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What Happened Since The GDXJ Had Its EPIC Rebalancing?

February 8, 2018

In the first half of 2017, the GDXJ (VanEck Junior Gold Miners ETF) went through an EPIC rebalancing for junior gold mining stocks, that created a once in a few years opportunity. There was a huge tsunami of capital that flowed into the GDXJ, causing the GDXJ to push up really close to the 20% ownership its Canadian listed gold stocks. We are nearing the 1-year anniversary since the epic rebalancing. There were about 18 of these Canadian junior gold mining stocks that GDXJ was close to triggering the takeover intent [1]. This is something an ETF manager does want. What ensued next was an epic sell-off of junior gold mining stocks. The individual gold mining stocks had their holdings significantly reduced in the fund, in order to reduce ownership interest in the companies and its new holding rules.


When you go through the SEC filings of the GDXJ and you can see how investor sentiment has changed for the GDXJ, even as gold prices are up. The assets under management dropped by $1 billion dollars, as outlined in our chart below.  But maybe it shouldn’t be, the GDXJ is down 6.44% since January 2017 in relation to GLD which is up 13.47% [2]. Have investors turned their back on the GDXJ? No, fund flows are up as of February 2, 2018, to the June 30th filings. The GDXJ continue to provide investors and gold stock analysts the volume necessary (average 11 million shares last 3 months) to consider having it as a component in the portfolio particularly if they do not want to go through the weeds of identifying winning gold mining stocks.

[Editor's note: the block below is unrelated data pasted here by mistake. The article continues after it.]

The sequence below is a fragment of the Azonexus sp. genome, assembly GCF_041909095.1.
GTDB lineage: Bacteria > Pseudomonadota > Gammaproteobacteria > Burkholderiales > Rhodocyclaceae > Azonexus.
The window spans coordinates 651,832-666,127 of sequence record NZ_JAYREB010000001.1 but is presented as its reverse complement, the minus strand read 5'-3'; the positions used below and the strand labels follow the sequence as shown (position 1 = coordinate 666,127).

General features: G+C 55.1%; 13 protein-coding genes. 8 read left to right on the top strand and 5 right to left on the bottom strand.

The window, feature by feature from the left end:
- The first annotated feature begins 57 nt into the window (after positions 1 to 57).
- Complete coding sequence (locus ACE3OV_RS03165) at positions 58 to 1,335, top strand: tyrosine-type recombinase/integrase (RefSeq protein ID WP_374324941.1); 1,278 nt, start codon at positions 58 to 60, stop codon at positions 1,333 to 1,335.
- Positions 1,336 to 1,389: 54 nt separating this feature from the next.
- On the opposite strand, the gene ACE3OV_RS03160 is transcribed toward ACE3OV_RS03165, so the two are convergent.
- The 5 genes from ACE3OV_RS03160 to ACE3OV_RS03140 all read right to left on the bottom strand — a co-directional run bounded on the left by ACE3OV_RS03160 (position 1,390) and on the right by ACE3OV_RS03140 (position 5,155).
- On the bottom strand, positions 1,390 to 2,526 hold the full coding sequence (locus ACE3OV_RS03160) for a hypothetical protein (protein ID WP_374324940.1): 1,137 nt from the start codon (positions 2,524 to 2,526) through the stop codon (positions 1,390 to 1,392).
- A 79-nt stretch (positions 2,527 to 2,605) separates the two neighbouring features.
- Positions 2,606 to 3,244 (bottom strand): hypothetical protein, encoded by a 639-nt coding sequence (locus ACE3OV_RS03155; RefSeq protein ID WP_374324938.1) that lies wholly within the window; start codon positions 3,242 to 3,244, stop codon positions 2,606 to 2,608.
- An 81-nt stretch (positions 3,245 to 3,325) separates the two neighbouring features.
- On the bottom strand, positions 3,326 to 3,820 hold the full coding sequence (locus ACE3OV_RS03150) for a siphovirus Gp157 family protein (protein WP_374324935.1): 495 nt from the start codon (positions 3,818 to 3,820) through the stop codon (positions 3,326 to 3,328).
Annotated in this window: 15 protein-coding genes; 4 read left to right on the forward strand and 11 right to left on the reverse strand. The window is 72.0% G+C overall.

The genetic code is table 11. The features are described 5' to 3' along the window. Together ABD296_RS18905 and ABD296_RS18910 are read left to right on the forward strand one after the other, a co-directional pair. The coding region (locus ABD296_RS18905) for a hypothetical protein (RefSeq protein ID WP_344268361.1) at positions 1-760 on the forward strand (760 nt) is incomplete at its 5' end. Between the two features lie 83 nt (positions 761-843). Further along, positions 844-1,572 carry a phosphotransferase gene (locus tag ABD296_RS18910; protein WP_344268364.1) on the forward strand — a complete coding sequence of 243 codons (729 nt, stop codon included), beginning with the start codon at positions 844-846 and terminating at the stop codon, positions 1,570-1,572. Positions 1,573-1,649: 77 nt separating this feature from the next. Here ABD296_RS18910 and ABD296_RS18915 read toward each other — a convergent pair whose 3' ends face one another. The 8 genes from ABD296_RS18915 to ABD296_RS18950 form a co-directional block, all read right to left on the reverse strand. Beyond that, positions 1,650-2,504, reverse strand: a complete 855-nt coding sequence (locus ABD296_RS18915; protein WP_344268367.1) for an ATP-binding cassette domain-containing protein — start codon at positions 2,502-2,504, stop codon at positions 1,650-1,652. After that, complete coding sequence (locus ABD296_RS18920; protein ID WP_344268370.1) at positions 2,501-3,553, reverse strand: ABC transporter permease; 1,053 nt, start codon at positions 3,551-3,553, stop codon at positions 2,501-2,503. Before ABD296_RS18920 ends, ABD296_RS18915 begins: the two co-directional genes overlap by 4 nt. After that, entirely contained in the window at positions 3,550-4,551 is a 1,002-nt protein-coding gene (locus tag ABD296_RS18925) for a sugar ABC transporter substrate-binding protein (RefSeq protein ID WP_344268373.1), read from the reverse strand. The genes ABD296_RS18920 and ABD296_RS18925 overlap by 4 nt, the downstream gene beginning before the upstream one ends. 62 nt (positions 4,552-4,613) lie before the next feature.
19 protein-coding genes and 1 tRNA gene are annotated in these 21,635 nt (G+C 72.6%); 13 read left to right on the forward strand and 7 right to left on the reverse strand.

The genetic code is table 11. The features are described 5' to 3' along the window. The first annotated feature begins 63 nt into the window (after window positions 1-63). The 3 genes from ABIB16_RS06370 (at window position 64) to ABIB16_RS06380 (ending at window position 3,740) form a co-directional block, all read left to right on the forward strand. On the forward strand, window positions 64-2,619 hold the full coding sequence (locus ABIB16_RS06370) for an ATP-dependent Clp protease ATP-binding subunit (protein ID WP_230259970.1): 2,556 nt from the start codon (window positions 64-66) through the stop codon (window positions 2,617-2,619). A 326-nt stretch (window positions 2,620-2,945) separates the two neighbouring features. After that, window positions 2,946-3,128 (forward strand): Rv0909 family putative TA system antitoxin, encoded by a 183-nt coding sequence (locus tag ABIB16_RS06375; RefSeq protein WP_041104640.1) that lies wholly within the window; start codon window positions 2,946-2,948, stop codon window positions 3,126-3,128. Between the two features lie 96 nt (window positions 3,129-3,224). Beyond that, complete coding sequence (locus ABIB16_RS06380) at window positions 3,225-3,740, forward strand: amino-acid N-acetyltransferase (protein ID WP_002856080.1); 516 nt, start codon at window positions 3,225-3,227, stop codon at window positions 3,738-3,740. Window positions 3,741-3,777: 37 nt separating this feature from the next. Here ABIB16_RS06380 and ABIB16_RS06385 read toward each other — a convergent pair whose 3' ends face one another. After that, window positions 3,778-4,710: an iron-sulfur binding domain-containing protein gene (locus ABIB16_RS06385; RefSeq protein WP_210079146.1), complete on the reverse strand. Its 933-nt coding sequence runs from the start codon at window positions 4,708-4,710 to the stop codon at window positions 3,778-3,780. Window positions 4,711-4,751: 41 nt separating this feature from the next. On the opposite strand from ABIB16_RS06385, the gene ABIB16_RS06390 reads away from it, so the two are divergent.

When we look at the table we built to compare the three months change in the GDXJ holdings, it is more pronounced how the GDXJ dramatically changed over the three-month period. The top 10 holdings are all new mining stocks, and it is both gold mining stocks and silver mining stocks. In fact, the top holding was a silver mining stock, Pan American Silver.


There were winners in the GDXJ rebalance with new names added to the ETF, that weren’t in the portfolio before. When we put together the graph below to see the change in holdings, there were more than 15 new gold and silver mining companies added to the ETF. This change resulted in the holdings go up to 73 by June 30, 2017, up from 57 holdings on March 30, 2017[3]. We should point out, the GDXJ owned GDX (Gold Miner ETF), which resulted in owning a smaller percentage of the larger gold mining stocks in the ETF.


What a difference only 9 months makes in terms of country allocations between the GDXJ from March 2017 to December 2017.  Companies from Australia, South Africa, United Kingdom, and the United States all experienced significant increases to the ETF.  Holdings from Canada experienced a significant drop-off in being added to the GDXJ. The GDX ETF has been completely eliminated so it allowed other countries to have an increased weighting in the ETF. As you will see in our charts below.


Home country bias happens all the time with investors. They tend to have more investments in the country they live in when most of the economic activity happens outside of their own country. It can also put investors more exposed to specific sectors because a country does not have a large number of publicly listed companies across multiple industries. The Canadian and Australian exchanges are heavily influenced by materials and financial services. In contrast to the S&P 500, which has broad industry exposure, Newmont Mining is the primary gold mining stock.



Now that the GDXJ holds larger market capitalization gold mining stocks, it creates a HUGE opportunity for gold stock analysts that are willing to roll up their sleeves, just a bit. Developers and up and coming junior mining producers present significant opportunities because the GDXJ won’t pick them up now until they are larger in market capitalization size. There are a number of streaming companies as well that are NOT listed on the GDXJ but are fast growers.  Look through the value chain.